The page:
Welcome to part 1: The Getting Started Blueprint for Growing Avocados at Home
Avocado: (Persea americana) is native to the Americas and now has a wide variety of cultivars.
It can be grown almost all over the globe except the coldest parts where heavy frosts are frequent.
If left to grow on it’s own this tree spreads into the form of a large shade tree, like the fig.
When pruned it keeps sturdy, short and more manageable. Some even like to keep it low like a hedge, especially the dwarf varieties.
Either way you choose, when grown in the correct environment fruits will be of plenty.
They say that if you are successful with growing Lemons, you can also grow Avocados.
Lemons and Avocado have similar needs: free draining soils, slight acidity, regular waterings.
Both trees need plenty of high nitrogenous fertilizer, so it may be a good idea to plant them together!
As mentioned above the Avocado tree is a spreading tree, so a good annual prune is critical.
This keeps the tree at a manageable height and easy access to fruits or any pest if they arrive.
When pruning it’s a good idea to always consider one central leader. This way the tree stays more vertical and does not spread as much.
Pruning in this way also allows more light to the tree in all areas. This helps the tree photosynethise and produce a lot more fruits each season.
The Avocado tree performs much better when another tree is close by. A single tree may have both male and female flowers and be self pollinating.
Over the years all the farmers swear black and blue that having a friend close by helps increase yields.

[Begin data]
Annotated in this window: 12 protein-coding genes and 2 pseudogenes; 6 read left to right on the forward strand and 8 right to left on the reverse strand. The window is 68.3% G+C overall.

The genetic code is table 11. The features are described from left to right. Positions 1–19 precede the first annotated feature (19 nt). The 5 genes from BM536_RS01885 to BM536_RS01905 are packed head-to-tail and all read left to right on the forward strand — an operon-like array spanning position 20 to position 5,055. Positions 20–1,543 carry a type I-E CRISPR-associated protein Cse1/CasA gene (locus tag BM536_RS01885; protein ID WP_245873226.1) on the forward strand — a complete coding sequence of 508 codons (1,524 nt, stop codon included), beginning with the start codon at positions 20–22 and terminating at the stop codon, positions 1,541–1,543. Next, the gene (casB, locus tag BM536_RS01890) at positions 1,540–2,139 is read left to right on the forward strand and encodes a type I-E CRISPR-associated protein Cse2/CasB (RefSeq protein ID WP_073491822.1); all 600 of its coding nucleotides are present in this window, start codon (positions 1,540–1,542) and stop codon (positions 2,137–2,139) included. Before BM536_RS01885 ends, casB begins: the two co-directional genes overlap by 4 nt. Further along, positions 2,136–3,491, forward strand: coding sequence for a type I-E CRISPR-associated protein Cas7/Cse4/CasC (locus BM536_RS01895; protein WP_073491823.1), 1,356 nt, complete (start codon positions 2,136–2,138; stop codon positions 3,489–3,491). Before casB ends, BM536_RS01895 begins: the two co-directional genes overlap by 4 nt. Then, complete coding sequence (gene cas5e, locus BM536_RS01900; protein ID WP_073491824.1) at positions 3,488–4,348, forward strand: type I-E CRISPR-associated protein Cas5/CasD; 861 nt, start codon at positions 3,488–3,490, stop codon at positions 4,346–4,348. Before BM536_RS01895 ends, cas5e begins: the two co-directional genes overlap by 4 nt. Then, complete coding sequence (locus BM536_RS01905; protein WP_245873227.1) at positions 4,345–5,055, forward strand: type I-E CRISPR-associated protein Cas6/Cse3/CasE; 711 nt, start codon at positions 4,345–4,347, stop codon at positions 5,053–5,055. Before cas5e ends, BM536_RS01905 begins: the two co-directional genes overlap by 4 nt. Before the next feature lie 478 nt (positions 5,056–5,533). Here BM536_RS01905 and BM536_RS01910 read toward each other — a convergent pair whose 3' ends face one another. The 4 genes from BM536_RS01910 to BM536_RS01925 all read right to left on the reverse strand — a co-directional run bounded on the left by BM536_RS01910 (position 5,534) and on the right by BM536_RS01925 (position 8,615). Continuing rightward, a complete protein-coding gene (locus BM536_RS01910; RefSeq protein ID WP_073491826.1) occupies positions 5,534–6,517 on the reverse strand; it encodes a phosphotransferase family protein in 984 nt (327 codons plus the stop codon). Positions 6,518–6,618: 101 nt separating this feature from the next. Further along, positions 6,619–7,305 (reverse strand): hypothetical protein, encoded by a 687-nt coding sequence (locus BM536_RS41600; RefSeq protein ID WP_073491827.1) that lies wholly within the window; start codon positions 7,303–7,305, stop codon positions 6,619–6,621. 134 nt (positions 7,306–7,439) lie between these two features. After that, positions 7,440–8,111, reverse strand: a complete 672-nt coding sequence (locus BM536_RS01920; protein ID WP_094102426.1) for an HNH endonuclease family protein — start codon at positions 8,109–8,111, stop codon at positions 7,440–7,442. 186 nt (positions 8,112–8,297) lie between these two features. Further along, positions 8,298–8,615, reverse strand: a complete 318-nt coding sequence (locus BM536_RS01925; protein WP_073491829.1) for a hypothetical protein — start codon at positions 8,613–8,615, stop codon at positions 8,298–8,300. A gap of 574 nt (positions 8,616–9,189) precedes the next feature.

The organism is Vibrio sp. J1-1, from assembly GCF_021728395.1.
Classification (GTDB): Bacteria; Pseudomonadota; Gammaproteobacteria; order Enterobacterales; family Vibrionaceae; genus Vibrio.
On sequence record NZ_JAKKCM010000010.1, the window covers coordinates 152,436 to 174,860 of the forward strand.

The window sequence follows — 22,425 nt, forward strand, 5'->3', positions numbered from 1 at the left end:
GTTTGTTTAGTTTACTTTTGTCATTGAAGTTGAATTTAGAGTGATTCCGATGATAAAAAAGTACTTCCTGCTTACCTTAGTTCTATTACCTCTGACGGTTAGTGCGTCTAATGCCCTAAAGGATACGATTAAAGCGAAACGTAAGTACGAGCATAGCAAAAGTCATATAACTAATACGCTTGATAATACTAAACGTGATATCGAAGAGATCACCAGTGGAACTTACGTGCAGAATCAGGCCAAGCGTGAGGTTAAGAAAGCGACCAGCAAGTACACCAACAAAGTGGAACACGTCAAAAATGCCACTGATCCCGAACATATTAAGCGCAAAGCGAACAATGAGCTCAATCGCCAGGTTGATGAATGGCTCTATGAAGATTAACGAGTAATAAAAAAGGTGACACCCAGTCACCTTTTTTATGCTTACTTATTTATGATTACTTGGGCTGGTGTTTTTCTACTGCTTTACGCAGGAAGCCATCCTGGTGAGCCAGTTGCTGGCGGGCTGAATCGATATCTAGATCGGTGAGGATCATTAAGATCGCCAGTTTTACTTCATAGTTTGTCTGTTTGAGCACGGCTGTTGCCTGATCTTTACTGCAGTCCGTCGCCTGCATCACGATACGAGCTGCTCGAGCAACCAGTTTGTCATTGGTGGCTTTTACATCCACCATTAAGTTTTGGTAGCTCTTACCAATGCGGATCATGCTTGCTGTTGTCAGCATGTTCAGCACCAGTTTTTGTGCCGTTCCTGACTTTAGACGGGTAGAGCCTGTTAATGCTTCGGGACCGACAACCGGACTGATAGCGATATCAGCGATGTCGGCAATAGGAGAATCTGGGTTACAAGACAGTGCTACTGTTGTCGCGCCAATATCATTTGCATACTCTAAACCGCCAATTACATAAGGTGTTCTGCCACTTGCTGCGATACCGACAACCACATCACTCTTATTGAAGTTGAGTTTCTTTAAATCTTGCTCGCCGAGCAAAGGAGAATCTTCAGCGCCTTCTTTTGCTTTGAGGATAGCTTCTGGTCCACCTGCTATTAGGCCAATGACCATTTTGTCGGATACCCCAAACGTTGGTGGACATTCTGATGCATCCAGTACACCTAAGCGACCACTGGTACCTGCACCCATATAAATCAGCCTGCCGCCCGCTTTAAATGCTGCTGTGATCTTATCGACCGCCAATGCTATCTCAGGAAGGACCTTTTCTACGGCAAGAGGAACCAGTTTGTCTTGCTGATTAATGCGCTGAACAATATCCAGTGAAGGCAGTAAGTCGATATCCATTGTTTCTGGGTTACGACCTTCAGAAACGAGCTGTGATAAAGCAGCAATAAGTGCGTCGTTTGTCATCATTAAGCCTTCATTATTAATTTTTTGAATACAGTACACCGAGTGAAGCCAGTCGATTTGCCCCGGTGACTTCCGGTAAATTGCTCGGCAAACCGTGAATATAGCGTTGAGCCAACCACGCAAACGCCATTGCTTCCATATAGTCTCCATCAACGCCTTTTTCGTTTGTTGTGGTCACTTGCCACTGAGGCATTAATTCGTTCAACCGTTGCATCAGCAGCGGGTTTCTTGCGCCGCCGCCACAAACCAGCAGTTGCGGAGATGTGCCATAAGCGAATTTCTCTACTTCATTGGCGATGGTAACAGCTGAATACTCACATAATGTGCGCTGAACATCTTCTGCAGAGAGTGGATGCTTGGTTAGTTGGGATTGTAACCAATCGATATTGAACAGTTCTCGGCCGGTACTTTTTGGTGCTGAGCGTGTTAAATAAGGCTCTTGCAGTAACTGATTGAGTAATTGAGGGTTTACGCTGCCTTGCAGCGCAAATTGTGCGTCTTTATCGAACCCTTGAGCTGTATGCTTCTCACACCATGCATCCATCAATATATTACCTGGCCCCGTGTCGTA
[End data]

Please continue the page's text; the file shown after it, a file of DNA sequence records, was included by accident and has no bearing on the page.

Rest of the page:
Avocado Trees Hate Wet Feet
2 days of saturated roots can kill a tree overnight or set it back years.
This is when Phytophora strikes at the root zone and creates a form of root rot.
Signs of Phytophera are browning and curling of the leaf, looks like it’s been burnt.
To learn more about this pathogen click the link provided here https://en.wikipedia.org/wiki/Phytophthora
Growing Avocados in Clay Soil & Sand
If you have a clay soil your best option is to add lots of organic matter, gypsum and grow your tree in a high mound.
Also, consider growing your Avocado tree on the highest point of your property.
Avoid planting where there are strong winds or cool breezes.
Deep sandy loam is preferable as it has plenty of drainage and holds onto it’s organic matter!
Grow A Dwarf Species in a Container
Your next option is to grow a Dwarf species of Avocado in a container. These trees grafted to a special root stock only grow to about 6 feet high and still produce a lot of fruit.
This has been my preferred method for many years now. I have even put together a series of videos.
These can found at my YouTube Channel Marty’s Garden
The Avocado originated in the rain-forest of the Americas
This tree needs warmth and protection from winds to thrive.
It hates to have dry roots, so continual moisture is a must. Make sure you add plenty of mulch to the rootzone.
The root-zone will only come as wide as the tree, so no need to spread it too wide.
You must also make sure that your mulch is light and fluffy and not compacted.
Compacted mulch does not allow the water to penetrate, or oxygen to reach the roots.
This is critical, because it also allows microbes to congregate.
Microbes are essential in any garden. As it’s such a huge subject i suggest you do some research and find out why!
Avocados come in B and A Types
Most Avocados are either B or A type, and the normal recommendation is to have one of each for good pollination.
Below I have created a chart to help you with your choices.
Avocado Companion Plants
Yes, these tree have friends too!
African Marigolds: Help protect the root zone from pathogens.
Comfrey: Makes a wonderful nutritious compost and leaf litter.
It also has a deep root which draws nutrients back to the subsurface in it’s leaf.
Plant bother species around the tree root zone and you will see amazing results.
Mulching with Comfrey will save you money on fertilizer and this plant also has many other uses.
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Marty Ware (Australian Agricultural Horticulturist)